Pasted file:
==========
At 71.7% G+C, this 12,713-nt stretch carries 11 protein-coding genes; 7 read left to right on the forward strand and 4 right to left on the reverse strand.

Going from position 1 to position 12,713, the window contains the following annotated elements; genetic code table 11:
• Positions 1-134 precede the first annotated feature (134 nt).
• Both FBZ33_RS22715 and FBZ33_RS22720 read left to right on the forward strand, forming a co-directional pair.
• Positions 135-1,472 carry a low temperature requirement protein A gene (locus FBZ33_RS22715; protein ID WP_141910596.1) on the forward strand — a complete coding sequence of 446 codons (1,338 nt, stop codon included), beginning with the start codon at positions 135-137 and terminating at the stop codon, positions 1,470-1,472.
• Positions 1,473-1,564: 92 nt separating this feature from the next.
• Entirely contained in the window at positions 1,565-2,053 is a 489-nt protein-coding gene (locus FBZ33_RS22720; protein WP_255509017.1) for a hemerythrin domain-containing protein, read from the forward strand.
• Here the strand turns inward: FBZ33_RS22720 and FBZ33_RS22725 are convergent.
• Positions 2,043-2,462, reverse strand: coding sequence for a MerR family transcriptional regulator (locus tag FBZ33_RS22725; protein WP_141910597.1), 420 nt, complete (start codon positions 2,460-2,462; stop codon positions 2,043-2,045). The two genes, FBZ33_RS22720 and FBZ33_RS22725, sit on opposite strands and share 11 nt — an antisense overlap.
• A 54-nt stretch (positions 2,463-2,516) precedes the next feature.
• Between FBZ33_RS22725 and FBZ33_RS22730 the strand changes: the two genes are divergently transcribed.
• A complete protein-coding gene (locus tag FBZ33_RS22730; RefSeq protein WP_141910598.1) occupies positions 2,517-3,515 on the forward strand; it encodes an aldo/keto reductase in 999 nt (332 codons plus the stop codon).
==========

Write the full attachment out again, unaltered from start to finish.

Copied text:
At 71.7% G+C, this 12,713-nt stretch carries 11 protein-coding genes; 7 read left to right on the forward strand and 4 right to left on the reverse strand.

Going from position 1 to position 12,713, the window contains the following annotated elements; genetic code table 11:
• Positions 1-134 precede the first annotated feature (134 nt).
• Both FBZ33_RS22715 and FBZ33_RS22720 read left to right on the forward strand, forming a co-directional pair.
• Positions 135-1,472 carry a low temperature requirement protein A gene (locus FBZ33_RS22715; protein ID WP_141910596.1) on the forward strand — a complete coding sequence of 446 codons (1,338 nt, stop codon included), beginning with the start codon at positions 135-137 and terminating at the stop codon, positions 1,470-1,472.
• Positions 1,473-1,564: 92 nt separating this feature from the next.
• Entirely contained in the window at positions 1,565-2,053 is a 489-nt protein-coding gene (locus FBZ33_RS22720; protein WP_255509017.1) for a hemerythrin domain-containing protein, read from the forward strand.
• Here the strand turns inward: FBZ33_RS22720 and FBZ33_RS22725 are convergent.
• Positions 2,043-2,462, reverse strand: coding sequence for a MerR family transcriptional regulator (locus tag FBZ33_RS22725; protein WP_141910597.1), 420 nt, complete (start codon positions 2,460-2,462; stop codon positions 2,043-2,045). The two genes, FBZ33_RS22720 and FBZ33_RS22725, sit on opposite strands and share 11 nt — an antisense overlap.
• A 54-nt stretch (positions 2,463-2,516) precedes the next feature.
• Between FBZ33_RS22725 and FBZ33_RS22730 the strand changes: the two genes are divergently transcribed.
• A complete protein-coding gene (locus tag FBZ33_RS22730; RefSeq protein WP_141910598.1) occupies positions 2,517-3,515 on the forward strand; it encodes an aldo/keto reductase in 999 nt (332 codons plus the stop codon).